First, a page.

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Sacral agenesis: a pilot whole exome sequencing and copy number study.

Sacral agenesis: a pilot whole exome sequencing and copy number study.
Author Information (click to view)

Porsch RM, Merello E, De Marco P, Cheng G, Rodriguez L, So M, Sham PC, Tam PK, Capra V, Cherny SS, Garcia-Barcelo MM, Campbell DD,


Porsch RM, Merello E, De Marco P, Cheng G, Rodriguez L, So M, Sham PC, Tam PK, Capra V, Cherny SS, Garcia-Barcelo MM, Campbell DD, (click to view)

Porsch RM, Merello E, De Marco P, Cheng G, Rodriguez L, So M, Sham PC, Tam PK, Capra V, Cherny SS, Garcia-Barcelo MM, Campbell DD,

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BMC medical genetics 2016 12 2217(1) 98 doi 10.1186/s12881-016-0359-2
Abstract
BACKGROUND
Caudal regression syndrome (CRS) or sacral agenesis is a rare congenital disorder characterized by a constellation of congenital caudal anomalies affecting the caudal spine and spinal cord, the hindgut, the urogenital system, and the lower limbs. CRS is a complex condition, attributed to an abnormal development of the caudal mesoderm, likely caused by the effect of interacting genetic and environmental factors. A well-known risk factor is maternal type 1 diabetes.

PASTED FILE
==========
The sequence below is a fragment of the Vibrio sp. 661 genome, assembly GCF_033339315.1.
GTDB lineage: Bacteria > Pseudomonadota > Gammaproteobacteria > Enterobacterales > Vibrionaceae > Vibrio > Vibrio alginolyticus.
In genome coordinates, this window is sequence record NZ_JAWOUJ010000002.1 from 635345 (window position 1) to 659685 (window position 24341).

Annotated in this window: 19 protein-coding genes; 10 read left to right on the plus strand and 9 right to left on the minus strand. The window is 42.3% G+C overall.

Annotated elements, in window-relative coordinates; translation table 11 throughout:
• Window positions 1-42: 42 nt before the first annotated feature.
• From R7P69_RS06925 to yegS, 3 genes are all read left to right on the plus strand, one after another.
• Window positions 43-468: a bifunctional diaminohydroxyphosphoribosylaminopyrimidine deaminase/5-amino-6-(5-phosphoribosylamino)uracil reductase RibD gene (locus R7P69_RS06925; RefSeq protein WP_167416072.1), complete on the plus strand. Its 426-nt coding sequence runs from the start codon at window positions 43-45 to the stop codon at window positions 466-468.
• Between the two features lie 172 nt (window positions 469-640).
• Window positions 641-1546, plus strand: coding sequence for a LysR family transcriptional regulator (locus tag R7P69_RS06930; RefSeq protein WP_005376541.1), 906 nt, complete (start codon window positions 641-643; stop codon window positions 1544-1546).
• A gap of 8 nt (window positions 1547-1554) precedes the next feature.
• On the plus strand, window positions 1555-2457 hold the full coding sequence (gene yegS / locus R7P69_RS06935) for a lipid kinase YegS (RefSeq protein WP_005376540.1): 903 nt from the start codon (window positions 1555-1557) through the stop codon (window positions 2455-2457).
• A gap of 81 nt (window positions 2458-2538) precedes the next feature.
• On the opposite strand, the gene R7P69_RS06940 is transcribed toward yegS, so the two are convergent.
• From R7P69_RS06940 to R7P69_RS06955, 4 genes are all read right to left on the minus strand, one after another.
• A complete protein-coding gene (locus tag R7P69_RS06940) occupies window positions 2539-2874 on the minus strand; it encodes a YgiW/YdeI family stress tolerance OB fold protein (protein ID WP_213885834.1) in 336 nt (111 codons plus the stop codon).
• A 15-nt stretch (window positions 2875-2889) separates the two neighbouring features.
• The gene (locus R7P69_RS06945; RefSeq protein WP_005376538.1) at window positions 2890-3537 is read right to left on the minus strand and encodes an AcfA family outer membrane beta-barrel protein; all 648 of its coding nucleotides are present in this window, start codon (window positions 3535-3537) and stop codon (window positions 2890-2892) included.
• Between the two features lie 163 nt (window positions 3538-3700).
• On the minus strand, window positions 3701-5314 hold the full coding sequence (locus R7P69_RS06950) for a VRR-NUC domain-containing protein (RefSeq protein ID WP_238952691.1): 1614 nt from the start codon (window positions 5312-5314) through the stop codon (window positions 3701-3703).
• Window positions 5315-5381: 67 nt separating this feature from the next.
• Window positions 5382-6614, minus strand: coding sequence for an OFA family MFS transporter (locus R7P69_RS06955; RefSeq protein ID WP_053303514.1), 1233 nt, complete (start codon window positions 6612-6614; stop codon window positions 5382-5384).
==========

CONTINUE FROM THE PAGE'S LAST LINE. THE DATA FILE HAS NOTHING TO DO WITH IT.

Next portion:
METHOD
Whole exome sequencing and copy number variation (CNV) analyses were conducted on 4 Caucasian trios to identify de novo and inherited rare mutations.

RESULTS
In this pilot study, exome sequencing and copy number variation (CNV) analyses implicate a number of candidate genes, including SPTBN5, MORN1, ZNF330, CLTCL1 and PDZD2. De novo mutations were found in SPTBN5, MORN1 and ZNF330 and inherited predicted damaging mutations in PDZD2 (homozygous) and CLTCL1 (compound heterozygous). Importantly, predicted damaging mutations in PTEN (heterozygous), in its direct regulator GLTSCR2 (compound heterozygous) and in VANGL1 (heterozygous) were identified. These genes had previously been linked with the CRS phenotype. Two CNV deletions, one de novo (chr3q13.13) and one homozygous (chr8p23.2), were detected in one of our CRS patients. These deletions overlapped with CNVs previously reported in patients with similar phenotype.

CONCLUSION
Despite the genetic diversity and the complexity of the phenotype, this pilot study identified genetic features common across CRS patients.

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